The One About Paper Types – Bristol And Vellum

Okay, I shared about paper weight last week. Now let’s talk about paper types.

Cate, you were especially interested in the differences between Bristol and Vellum so I’ll start there.

Bristol is a plied paper, hence packaging labels stating 2-ply, 3-ply or more. That means rather than being made to a certain thickness direct from the paper pulp, they laminate multiple sheets together. This gives you two right-side faces of the same properties to work on. Most paper has a right side and wrong side. The difference is often really subtle and hard to distinguish as it might just be the difference of what side was in contact with rollers. Alternately, some papers come with two distinctly different textures. Bristol is primarily used for illustration purposes so is smooth for better reproduction.

Now, to complicate the answer to your question, Bristol is usually labeled as “Smooth” or “Vellum.” Smooth Bristol is meant primarily for ink in the form of pens and/or markers. It is so smooth that laying down other media like pencils is somewhat difficult. I can attest to this a bit since my DIY tiles are Smooth 2-Ply Bristol. I sometimes have difficulty with blending my shading. The smoothness acts like super smooth sandpaper to my blending stub bringing it to a near polish so I have to rough it up with a sandpaper block often.

Vellum Bristol has some tooth to it, though markedly less than the official Zentangle tiles. It is a more of an all-around dry media illustration paper. It takes ink, marker, graphite and colored pencils. Some illustrators feel there is slight bleed/feathering with their ink pens on Vellum Bristol. I suspect it is relatively minor or they wouldn’t be rated for use with pen. Plus, the official tiles are watercolor paper and thus likely more prone to feathering. Unless you are planning on digitizing and reproducing your work I suspect Vellum Bristol will meet your paper desires of heavy and smooth with ease of shading the best.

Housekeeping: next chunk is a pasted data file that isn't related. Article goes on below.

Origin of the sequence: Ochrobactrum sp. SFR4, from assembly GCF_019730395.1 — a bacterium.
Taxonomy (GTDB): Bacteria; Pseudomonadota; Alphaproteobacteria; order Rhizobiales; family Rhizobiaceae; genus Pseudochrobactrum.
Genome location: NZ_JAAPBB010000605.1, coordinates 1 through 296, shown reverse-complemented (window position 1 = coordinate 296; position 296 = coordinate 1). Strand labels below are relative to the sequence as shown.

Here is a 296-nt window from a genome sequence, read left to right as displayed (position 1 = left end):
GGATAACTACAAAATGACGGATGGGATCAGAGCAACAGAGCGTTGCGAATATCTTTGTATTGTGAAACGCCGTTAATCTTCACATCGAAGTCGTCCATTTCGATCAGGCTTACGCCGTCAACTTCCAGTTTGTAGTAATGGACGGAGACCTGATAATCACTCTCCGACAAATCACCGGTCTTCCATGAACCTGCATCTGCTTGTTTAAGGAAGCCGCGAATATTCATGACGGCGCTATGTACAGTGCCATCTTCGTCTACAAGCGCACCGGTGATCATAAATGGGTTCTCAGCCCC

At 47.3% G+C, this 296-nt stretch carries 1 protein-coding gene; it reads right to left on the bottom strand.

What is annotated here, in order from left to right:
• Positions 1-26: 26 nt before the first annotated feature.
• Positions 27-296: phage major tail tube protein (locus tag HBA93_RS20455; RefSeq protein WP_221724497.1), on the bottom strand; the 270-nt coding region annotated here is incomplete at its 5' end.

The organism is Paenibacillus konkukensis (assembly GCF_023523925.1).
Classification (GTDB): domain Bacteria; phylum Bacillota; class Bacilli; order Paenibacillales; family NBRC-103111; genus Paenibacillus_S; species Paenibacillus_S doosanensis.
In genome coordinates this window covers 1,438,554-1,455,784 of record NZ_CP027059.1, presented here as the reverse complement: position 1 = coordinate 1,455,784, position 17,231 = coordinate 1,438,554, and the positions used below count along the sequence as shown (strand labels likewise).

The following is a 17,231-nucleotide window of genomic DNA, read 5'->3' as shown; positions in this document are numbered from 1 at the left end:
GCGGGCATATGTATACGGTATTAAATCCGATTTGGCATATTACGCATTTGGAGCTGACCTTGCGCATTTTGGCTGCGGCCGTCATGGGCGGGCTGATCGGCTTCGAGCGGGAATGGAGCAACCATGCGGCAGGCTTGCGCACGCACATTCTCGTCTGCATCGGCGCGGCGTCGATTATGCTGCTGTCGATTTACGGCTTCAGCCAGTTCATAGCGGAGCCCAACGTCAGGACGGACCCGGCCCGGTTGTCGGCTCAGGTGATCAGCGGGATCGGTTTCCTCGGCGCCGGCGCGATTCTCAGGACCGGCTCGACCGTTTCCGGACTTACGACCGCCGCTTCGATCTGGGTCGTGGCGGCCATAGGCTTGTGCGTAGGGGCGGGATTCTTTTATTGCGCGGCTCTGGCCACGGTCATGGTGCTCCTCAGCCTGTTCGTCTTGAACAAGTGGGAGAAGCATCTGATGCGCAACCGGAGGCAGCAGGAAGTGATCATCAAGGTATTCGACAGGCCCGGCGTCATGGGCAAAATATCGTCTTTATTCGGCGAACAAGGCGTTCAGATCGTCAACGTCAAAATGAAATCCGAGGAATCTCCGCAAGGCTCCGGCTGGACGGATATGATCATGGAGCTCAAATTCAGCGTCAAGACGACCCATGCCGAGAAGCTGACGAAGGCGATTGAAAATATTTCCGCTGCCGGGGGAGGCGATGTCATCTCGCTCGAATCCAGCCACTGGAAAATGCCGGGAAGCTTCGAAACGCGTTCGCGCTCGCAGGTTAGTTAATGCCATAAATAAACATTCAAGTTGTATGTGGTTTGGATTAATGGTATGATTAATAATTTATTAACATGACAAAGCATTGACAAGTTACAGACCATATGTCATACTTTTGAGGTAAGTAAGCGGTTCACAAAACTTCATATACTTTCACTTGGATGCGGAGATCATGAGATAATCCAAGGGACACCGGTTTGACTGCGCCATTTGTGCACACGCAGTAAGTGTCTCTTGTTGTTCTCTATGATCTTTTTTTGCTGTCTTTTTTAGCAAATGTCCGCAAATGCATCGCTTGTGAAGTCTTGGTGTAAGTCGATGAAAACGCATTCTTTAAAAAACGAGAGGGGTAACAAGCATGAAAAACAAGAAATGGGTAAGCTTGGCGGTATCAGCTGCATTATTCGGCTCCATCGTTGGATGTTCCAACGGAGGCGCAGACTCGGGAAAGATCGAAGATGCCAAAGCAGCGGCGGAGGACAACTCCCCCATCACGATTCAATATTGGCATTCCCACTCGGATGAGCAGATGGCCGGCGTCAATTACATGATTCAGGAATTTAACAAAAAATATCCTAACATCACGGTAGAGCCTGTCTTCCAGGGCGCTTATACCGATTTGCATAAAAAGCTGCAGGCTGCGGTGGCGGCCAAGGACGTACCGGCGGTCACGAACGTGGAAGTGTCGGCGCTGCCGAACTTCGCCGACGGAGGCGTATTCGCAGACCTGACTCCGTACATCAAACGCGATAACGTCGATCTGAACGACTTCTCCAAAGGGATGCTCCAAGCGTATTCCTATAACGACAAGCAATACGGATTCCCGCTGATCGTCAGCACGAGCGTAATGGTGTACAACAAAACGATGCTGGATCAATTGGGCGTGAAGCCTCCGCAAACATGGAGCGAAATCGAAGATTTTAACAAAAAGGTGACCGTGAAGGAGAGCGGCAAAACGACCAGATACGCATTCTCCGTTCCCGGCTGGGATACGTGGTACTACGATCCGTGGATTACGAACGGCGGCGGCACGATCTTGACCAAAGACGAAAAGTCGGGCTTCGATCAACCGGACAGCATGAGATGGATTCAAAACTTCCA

One thing to note – vellum also exists that is not at all like Bristol. That vellum is a semi-transparent parchment  used for Pergamano (another fun obsession).When I practiced Pergamano it took more work to source that vellum so you shouldn’t run into problems of mixing the two up. It is good to know it exists just in case.

Bristol of either classification will not hold up terribly well to media any wetter than markers, regardless of the ply or weight. So Bristol is not a one paper suits all answer if you fully embrace the watercolor pencils or other wet media. While I did a light wash on some, it buckled horribly (I actually ironed it and it still doesn’t lay flat). The wash took a bit to sink in causing it to pool which reduced control (not an issue if you are using a wash to create your “string” but problematic if you are coloring an already drawn tangle).

If you would get into the wetter media at some point, I suspect you’ll want separate journals to work in. Hot press watercolor paper is the smoothest, but it isn’t bound into sketchbooks or journals. The texture of cold press watercolor papers is part of what gives watercolors their luminosity so hot press is mostly used for more opaque work. I’ll dive a bit into other papers at a later date, but suspect this is more than enough info to digest for the moment.